This post is Way-Off-Topic for my blog, but I want to record my observations for others to review.
About ten years ago, while cursing Puget Sound looking for interesting islands and shores to anchor, explore, and spend the weekend. I found an very interesting exposed cliff on the end of a small Island.
I took photos and have always wanted to stitch them together to create a large composite, I may yet if I find the photos.
The following is my recollection of what I saw.
What I found most fascinating was the obvious eons of the exposed time. There are evidents of about fifteen different shorelines, each with its own population of different types of shells, or the lack there of.
All of the layers get thinner as the layer gets closer to the center of the island.
The oldest (lowest) shoreline contain the most shells, with corral, cockles, and scallops among the items found. The shells appeared thicker than any on the upper layers. Near the current edge of the island this shell layer is about 20 inches thick and containing mostly just shells. The low end of this layer is exposed near the shore by current wave action.
Above the first layer, is a band (maybe 10 inches) of sand, it appears to be volcanic ash, without shells, or any signs of life.
Then another layer (maybe 6 inches) of different type of sand, with only short spiral shells, maybe from a tube worm?
The previous two layer types repeat a few times, with different thickness.
Above that, layers contain an obvious shoreline and associated seashells, but if I remember correctly they were different than any found in lower layers. Their shells appeared to be much thinner.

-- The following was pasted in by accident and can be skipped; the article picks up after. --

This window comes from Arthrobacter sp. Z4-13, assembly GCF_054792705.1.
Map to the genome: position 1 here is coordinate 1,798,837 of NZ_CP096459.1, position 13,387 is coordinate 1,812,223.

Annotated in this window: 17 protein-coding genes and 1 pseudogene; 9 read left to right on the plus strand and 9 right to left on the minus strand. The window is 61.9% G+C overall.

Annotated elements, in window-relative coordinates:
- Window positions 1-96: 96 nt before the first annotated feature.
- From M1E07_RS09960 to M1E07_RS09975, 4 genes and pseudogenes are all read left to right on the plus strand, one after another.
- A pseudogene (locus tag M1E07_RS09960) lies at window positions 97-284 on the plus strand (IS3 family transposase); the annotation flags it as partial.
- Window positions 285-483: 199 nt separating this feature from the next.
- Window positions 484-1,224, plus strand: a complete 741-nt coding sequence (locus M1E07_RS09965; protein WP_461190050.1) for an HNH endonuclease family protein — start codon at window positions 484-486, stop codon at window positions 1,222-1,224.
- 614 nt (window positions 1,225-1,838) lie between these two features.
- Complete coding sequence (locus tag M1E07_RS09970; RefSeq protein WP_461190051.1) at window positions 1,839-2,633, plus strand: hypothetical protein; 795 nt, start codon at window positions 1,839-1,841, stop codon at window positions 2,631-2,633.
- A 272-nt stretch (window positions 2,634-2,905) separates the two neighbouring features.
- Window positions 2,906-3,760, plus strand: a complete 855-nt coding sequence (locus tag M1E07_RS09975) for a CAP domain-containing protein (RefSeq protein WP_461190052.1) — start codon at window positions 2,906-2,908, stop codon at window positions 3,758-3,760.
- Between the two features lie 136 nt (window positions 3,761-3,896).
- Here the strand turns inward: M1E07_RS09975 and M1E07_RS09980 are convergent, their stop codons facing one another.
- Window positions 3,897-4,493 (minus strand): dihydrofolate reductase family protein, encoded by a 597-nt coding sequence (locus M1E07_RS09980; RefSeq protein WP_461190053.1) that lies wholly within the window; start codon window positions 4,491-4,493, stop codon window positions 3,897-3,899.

Each layer of the cliff is text-book cross section of what I would expect of a seashore.
New shorelines appeared to raise in major steps, as the successive layers move up and inland toward the center of the island.
This type of shoreline repeats, several times, up the outer edge of the narrowing cliff, with each successive shoreline further up and inland.
The top of the cliff is the current soil and vegetation layer which is about 60 feet above sea level, it appeared to be about 2 feet thick on top. This top layer is thinnest low on the sides near the water (sea level).
What I find interesting it appeared the island grew from top down (i.e., it was NOT pushed up) and therefore the shells that are most readily picked up, at the foot of the cliff, are the oldest, and yet they appear to be in perfect shape. If the island grew from the top (as new soil is deposited) then that implies (to my untrained eye) the Ocean and Puget Sound was once as much as 60 feet higher. Again implying, the oldest shells are maybe very-very old.
Yet, maybe the island sank in jumps, laying new sediment over old and changing the shoreline, and then was pushed up to the current height over a very short period of time. But I do not think so, as the shelled cross sections of the shorelines would not have the same distinctive shapes.
This island is a Sheller's Paradise, with perfectly shaped very-old shells to be easily found.
I think this is one of the most interesting island of Puget Sound.
The island is a semi-popular boaters-only destination, but I do not think many people understand what they are seeing.
I plan to release the location of this island, if I find someone with credentials and interest enough to explore and date the layers. But, so far I have not found that person, and I have avoided any disclosure of the islands name to avoid plundering.
If I find the photos and able to stitch them together, I will post them with a link back to here.
So, now back to - Electronics, Ham Radio and On-Topic.